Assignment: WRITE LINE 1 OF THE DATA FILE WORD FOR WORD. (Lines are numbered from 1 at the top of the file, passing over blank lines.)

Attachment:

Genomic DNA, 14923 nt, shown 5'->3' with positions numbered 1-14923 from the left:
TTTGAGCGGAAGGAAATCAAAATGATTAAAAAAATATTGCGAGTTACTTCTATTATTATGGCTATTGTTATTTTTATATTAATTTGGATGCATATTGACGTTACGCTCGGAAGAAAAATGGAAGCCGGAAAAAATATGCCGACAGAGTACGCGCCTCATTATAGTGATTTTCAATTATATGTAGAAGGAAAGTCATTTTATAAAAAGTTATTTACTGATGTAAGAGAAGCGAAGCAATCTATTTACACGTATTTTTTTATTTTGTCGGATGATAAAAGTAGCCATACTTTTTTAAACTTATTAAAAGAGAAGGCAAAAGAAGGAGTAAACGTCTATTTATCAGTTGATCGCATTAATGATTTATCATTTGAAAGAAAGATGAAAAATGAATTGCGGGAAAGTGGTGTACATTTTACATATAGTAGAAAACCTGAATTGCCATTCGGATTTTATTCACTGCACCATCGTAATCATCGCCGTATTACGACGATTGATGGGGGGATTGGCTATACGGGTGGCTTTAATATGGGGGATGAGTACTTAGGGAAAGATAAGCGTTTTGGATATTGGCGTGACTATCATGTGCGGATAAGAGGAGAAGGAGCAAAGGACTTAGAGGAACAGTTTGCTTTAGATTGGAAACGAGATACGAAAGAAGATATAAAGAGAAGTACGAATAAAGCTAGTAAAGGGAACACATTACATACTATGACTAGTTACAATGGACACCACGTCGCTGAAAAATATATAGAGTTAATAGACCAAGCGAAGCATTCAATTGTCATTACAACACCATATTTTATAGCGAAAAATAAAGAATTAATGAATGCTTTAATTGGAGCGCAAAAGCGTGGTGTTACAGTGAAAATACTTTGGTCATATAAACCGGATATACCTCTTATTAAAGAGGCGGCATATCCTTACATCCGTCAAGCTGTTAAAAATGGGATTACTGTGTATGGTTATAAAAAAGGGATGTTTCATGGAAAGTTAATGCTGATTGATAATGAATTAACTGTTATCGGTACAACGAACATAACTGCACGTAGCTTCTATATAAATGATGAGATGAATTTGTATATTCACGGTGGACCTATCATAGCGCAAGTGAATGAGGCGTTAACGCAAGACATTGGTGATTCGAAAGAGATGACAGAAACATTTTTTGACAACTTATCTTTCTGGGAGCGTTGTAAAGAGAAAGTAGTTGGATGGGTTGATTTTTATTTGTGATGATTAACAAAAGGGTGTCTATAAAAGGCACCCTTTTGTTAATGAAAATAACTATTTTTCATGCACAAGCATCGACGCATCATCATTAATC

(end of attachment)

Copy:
Genomic DNA, 14923 nt, shown 5'->3' with positions numbered 1-14923 from the left: